Fungi are everywhere; on our bodies, on our food, on our plants and in the air we breathe. In the garden, we encounter fungi on vegetables, soft fruit and orchard fruit as well as some ornamentals. To understand why we get these infections we need to look at the life cycle of a fungus.
Fungi generally reproduce by producing spores. Spores can be circulated by air, raindrop impact, weed transmission, infected soils and aerosol formation.
Spores such as those responsible for powdery mildew or apple scab tend to land on leaf surfaces where, given the right conditions of humidity and temperature, they germinate much as a seed does. The spore sends out a root-like hypha which then gains access to the interior of the leaf through the stomatal pores used for gas exchange. Once inside, it drills into cells and extracts the nutrients it requires.
Finally, the fungal network produces fruiting bodies — these are the “fuzz,” or surface eruptions, we see in diseased plants.
These then supply spores for the next generation.
Fungal diseases usually show up as circular areas of affected tissues, often with colored halos around them but some varieties of mildew do not. As an example, roses affected with black spot do show the characteristic circular infection sites.
The description of the life cycle above gives us valuable insight in how to negate or at least control fungal attack on our plants. Some of the methods to reduce disease are cultural, good growing practices, but most involve the use of fungicides.
So what is fungicide? A fungicide is a treatment, frequently chemical but biological products are also available, which will stop the attachment, growth or development of fungal spores which lead to disease.
The single most important thing to know about fungicides is that they must be applied prior to development of disease. Once disease is established, fungicides offer only poor disease control at best. This is why many fruit trees get sprayed while dormant and no leaf surfaces are exposed to spores. Literature or knowledge from past years will determine when to spray.
There are different agents applied for different reasons. Some stop attachment of the spore to the leaf, some suffocate the spore before it can germinate while others chemically inhibit germination and growth of the spore.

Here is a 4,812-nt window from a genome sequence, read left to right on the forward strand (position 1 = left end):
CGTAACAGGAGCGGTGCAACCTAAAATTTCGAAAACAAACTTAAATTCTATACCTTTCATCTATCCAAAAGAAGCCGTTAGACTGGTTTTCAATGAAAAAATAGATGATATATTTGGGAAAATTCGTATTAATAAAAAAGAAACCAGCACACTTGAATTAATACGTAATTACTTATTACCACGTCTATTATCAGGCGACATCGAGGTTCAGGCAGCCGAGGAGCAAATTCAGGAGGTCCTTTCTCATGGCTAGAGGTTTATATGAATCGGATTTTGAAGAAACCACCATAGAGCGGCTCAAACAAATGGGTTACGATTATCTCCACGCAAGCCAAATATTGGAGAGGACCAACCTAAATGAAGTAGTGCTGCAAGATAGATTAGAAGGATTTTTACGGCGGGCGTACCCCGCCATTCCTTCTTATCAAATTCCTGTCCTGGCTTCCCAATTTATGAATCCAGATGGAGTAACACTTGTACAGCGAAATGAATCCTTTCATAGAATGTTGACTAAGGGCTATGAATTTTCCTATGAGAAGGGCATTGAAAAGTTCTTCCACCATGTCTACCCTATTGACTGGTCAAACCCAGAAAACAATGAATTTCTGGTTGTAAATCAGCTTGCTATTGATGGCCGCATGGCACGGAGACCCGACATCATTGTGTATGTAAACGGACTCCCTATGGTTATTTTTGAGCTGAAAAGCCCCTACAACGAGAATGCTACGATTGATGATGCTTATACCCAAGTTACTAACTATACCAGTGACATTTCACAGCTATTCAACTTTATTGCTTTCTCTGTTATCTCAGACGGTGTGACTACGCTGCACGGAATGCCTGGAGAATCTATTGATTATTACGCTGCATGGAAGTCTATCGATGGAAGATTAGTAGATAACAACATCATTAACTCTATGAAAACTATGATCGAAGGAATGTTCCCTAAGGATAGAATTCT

The most frequently used fungicides are the horticultural or “dormant” oil sprays. They suffocate the spore by coating it to stop the gas exchange needed for germination.
Many herb-derived oils such as clove, peppermint, thyme, rosemary and sesame work in the same way. All of these treatments are typically applied before bud burst.
“Lime sulfur” is another popular fungicide but is caustic and very smelly — it prevents germination as do neem oil sprays. Mineral oil, kaolin clay and canola oil may work differently by coating the leaf surface, blocking spore attachment and suppressing growth.
Organic control using approved materials such as neem oil, Serenade sprays (B. subtilis, a bacterium), bicarbonate and some copper- based sprays can be very effective.
Cultural methods can also reduce disease incidence. Fungal disease frequently occurs during cool, damp weather but a few have developed to attack in dry, warm weather such as squash mildews.
Avoid over-watering to help suppress disease and space your plants to allow good air circulation.
Avoid overhead watering as drip irrigation lessens the amount of fungal spread.
Another important control method is to immediately remove any infected fruit or diseased leaf tissue to minimize disease spread.
The most commonly used chemical fungicides include sulfur (as a dust or in lime sulfur), chlorothalonil, captan and myclobutanil. The latter two are frequently used in the home orchard to control mildew and scab.
When using chemicals such as the above, follow the directions for application rate on the fungicide container, wear the recommended protective clothing and follow any recommendation for delaying harvest after spraying.
Use fungicides with caution! Do not overuse or drench the soil under the tree or around the affected vegetable. At the roots of plants, fungi called “mycorrhizae” are essential to plant growth and over-use of fungicides may impact them adversely.
Publications outlining fungicide usage are available as free downloads from university extensions: “Managing Diseases and Insects in Home Orchards” publication EC 631 at catalog.extension.oregonstate.edu and “Organic Fungicides for the Home Garden” publication FS128E at pubs.extension.wsu.edu.
Bob Cain is a veteran Clallam County Master Gardener.